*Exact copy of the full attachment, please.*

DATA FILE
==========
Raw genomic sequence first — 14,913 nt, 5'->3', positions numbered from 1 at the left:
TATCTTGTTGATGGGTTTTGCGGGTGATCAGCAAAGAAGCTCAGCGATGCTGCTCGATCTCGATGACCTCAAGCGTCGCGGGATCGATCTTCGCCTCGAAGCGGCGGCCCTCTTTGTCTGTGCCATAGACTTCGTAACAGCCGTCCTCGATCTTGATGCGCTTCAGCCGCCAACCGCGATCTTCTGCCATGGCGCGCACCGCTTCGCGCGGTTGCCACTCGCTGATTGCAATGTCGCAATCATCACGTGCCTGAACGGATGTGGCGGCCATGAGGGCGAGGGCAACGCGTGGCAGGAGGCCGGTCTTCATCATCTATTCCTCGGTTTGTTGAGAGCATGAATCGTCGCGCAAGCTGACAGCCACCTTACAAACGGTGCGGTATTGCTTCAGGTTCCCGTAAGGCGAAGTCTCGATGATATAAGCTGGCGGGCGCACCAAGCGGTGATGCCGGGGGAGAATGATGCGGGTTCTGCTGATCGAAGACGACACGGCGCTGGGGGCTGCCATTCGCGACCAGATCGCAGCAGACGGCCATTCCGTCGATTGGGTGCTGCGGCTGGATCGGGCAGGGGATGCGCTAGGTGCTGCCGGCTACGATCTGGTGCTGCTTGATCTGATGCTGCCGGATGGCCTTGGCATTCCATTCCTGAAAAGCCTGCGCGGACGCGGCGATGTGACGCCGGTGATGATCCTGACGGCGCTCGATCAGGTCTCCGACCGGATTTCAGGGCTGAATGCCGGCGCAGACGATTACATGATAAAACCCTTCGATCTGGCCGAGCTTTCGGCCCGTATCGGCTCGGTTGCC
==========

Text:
Raw genomic sequence first — 14,913 nt, 5'->3', positions numbered from 1 at the left:
TATCTTGTTGATGGGTTTTGCGGGTGATCAGCAAAGAAGCTCAGCGATGCTGCTCGATCTCGATGACCTCAAGCGTCGCGGGATCGATCTTCGCCTCGAAGCGGCGGCCCTCTTTGTCTGTGCCATAGACTTCGTAACAGCCGTCCTCGATCTTGATGCGCTTCAGCCGCCAACCGCGATCTTCTGCCATGGCGCGCACCGCTTCGCGCGGTTGCCACTCGCTGATTGCAATGTCGCAATCATCACGTGCCTGAACGGATGTGGCGGCCATGAGGGCGAGGGCAACGCGTGGCAGGAGGCCGGTCTTCATCATCTATTCCTCGGTTTGTTGAGAGCATGAATCGTCGCGCAAGCTGACAGCCACCTTACAAACGGTGCGGTATTGCTTCAGGTTCCCGTAAGGCGAAGTCTCGATGATATAAGCTGGCGGGCGCACCAAGCGGTGATGCCGGGGGAGAATGATGCGGGTTCTGCTGATCGAAGACGACACGGCGCTGGGGGCTGCCATTCGCGACCAGATCGCAGCAGACGGCCATTCCGTCGATTGGGTGCTGCGGCTGGATCGGGCAGGGGATGCGCTAGGTGCTGCCGGCTACGATCTGGTGCTGCTTGATCTGATGCTGCCGGATGGCCTTGGCATTCCATTCCTGAAAAGCCTGCGCGGACGCGGCGATGTGACGCCGGTGATGATCCTGACGGCGCTCGATCAGGTCTCCGACCGGATTTCAGGGCTGAATGCCGGCGCAGACGATTACATGATAAAACCCTTCGATCTGGCCGAGCTTTCGGCCCGTATCGGCTCGGTTGCC